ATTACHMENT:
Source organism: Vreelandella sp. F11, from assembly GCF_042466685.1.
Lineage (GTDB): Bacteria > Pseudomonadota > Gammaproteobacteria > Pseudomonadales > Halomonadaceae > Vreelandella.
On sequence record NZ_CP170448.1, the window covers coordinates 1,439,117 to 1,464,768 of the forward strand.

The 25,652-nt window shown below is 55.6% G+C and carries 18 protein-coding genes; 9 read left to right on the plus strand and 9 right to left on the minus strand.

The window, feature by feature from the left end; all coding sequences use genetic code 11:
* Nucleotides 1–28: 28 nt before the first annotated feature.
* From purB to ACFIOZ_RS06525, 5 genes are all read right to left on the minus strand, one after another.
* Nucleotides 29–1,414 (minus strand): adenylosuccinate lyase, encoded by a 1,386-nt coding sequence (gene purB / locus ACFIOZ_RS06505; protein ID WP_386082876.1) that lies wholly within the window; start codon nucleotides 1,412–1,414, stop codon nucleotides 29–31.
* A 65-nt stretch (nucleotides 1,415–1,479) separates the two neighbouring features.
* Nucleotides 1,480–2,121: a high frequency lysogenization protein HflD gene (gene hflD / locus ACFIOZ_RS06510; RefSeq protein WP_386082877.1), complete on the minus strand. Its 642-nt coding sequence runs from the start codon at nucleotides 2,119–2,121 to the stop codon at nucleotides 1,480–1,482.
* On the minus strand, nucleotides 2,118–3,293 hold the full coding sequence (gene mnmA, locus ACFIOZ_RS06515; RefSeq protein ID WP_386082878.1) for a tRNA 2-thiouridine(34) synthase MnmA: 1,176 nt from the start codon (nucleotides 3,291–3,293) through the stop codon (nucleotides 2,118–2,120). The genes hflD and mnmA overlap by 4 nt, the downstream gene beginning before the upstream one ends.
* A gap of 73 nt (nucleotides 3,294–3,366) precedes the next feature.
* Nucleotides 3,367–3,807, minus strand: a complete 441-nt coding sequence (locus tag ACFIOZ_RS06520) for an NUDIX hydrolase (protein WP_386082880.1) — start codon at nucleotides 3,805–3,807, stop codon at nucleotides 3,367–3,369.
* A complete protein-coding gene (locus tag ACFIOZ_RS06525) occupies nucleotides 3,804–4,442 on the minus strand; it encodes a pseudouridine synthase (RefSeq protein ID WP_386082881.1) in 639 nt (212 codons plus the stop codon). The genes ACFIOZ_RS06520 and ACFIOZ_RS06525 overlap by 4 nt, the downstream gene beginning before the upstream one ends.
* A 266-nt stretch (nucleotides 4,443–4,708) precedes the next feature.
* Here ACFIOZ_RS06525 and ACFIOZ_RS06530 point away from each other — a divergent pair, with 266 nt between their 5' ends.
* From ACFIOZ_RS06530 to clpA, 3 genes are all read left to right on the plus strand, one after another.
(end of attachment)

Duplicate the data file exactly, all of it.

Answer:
Source organism: Vreelandella sp. F11, from assembly GCF_042466685.1.
Lineage (GTDB): Bacteria > Pseudomonadota > Gammaproteobacteria > Pseudomonadales > Halomonadaceae > Vreelandella.
On sequence record NZ_CP170448.1, the window covers coordinates 1,439,117 to 1,464,768 of the forward strand.

The 25,652-nt window shown below is 55.6% G+C and carries 18 protein-coding genes; 9 read left to right on the plus strand and 9 right to left on the minus strand.

The window, feature by feature from the left end; all coding sequences use genetic code 11:
* Nucleotides 1–28: 28 nt before the first annotated feature.
* From purB to ACFIOZ_RS06525, 5 genes are all read right to left on the minus strand, one after another.
* Nucleotides 29–1,414 (minus strand): adenylosuccinate lyase, encoded by a 1,386-nt coding sequence (gene purB / locus ACFIOZ_RS06505; protein ID WP_386082876.1) that lies wholly within the window; start codon nucleotides 1,412–1,414, stop codon nucleotides 29–31.
* A 65-nt stretch (nucleotides 1,415–1,479) separates the two neighbouring features.
* Nucleotides 1,480–2,121: a high frequency lysogenization protein HflD gene (gene hflD / locus ACFIOZ_RS06510; RefSeq protein WP_386082877.1), complete on the minus strand. Its 642-nt coding sequence runs from the start codon at nucleotides 2,119–2,121 to the stop codon at nucleotides 1,480–1,482.
* On the minus strand, nucleotides 2,118–3,293 hold the full coding sequence (gene mnmA, locus ACFIOZ_RS06515; RefSeq protein ID WP_386082878.1) for a tRNA 2-thiouridine(34) synthase MnmA: 1,176 nt from the start codon (nucleotides 3,291–3,293) through the stop codon (nucleotides 2,118–2,120). The genes hflD and mnmA overlap by 4 nt, the downstream gene beginning before the upstream one ends.
* A gap of 73 nt (nucleotides 3,294–3,366) precedes the next feature.
* Nucleotides 3,367–3,807, minus strand: a complete 441-nt coding sequence (locus tag ACFIOZ_RS06520) for an NUDIX hydrolase (protein WP_386082880.1) — start codon at nucleotides 3,805–3,807, stop codon at nucleotides 3,367–3,369.
* A complete protein-coding gene (locus tag ACFIOZ_RS06525) occupies nucleotides 3,804–4,442 on the minus strand; it encodes a pseudouridine synthase (RefSeq protein ID WP_386082881.1) in 639 nt (212 codons plus the stop codon). The genes ACFIOZ_RS06520 and ACFIOZ_RS06525 overlap by 4 nt, the downstream gene beginning before the upstream one ends.
* A 266-nt stretch (nucleotides 4,443–4,708) precedes the next feature.
* Here ACFIOZ_RS06525 and ACFIOZ_RS06530 point away from each other — a divergent pair, with 266 nt between their 5' ends.
* From ACFIOZ_RS06530 to clpA, 3 genes are all read left to right on the plus strand, one after another.